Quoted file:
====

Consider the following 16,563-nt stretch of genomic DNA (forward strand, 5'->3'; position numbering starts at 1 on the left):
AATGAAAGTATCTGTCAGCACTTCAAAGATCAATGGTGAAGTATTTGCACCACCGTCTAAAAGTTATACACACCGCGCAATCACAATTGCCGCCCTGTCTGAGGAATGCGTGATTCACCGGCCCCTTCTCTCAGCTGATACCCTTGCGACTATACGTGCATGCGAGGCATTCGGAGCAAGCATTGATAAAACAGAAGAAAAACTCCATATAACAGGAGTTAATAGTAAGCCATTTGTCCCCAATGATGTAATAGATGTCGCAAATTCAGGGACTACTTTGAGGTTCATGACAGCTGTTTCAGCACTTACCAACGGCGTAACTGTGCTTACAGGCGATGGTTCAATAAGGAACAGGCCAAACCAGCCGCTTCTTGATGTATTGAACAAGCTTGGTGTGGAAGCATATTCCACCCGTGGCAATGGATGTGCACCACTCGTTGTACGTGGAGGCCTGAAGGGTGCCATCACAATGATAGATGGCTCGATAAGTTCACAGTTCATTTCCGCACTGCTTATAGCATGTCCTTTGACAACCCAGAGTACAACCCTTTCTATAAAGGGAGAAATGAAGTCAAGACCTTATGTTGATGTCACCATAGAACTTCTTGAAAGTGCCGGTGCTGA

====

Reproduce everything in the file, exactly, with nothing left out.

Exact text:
Consider the following 16,563-nt stretch of genomic DNA (forward strand, 5'->3'; position numbering starts at 1 on the left):
AATGAAAGTATCTGTCAGCACTTCAAAGATCAATGGTGAAGTATTTGCACCACCGTCTAAAAGTTATACACACCGCGCAATCACAATTGCCGCCCTGTCTGAGGAATGCGTGATTCACCGGCCCCTTCTCTCAGCTGATACCCTTGCGACTATACGTGCATGCGAGGCATTCGGAGCAAGCATTGATAAAACAGAAGAAAAACTCCATATAACAGGAGTTAATAGTAAGCCATTTGTCCCCAATGATGTAATAGATGTCGCAAATTCAGGGACTACTTTGAGGTTCATGACAGCTGTTTCAGCACTTACCAACGGCGTAACTGTGCTTACAGGCGATGGTTCAATAAGGAACAGGCCAAACCAGCCGCTTCTTGATGTATTGAACAAGCTTGGTGTGGAAGCATATTCCACCCGTGGCAATGGATGTGCACCACTCGTTGTACGTGGAGGCCTGAAGGGTGCCATCACAATGATAGATGGCTCGATAAGTTCACAGTTCATTTCCGCACTGCTTATAGCATGTCCTTTGACAACCCAGAGTACAACCCTTTCTATAAAGGGAGAAATGAAGTCAAGACCTTATGTTGATGTCACCATAGAACTTCTTGAAAGTGCCGGTGCTGA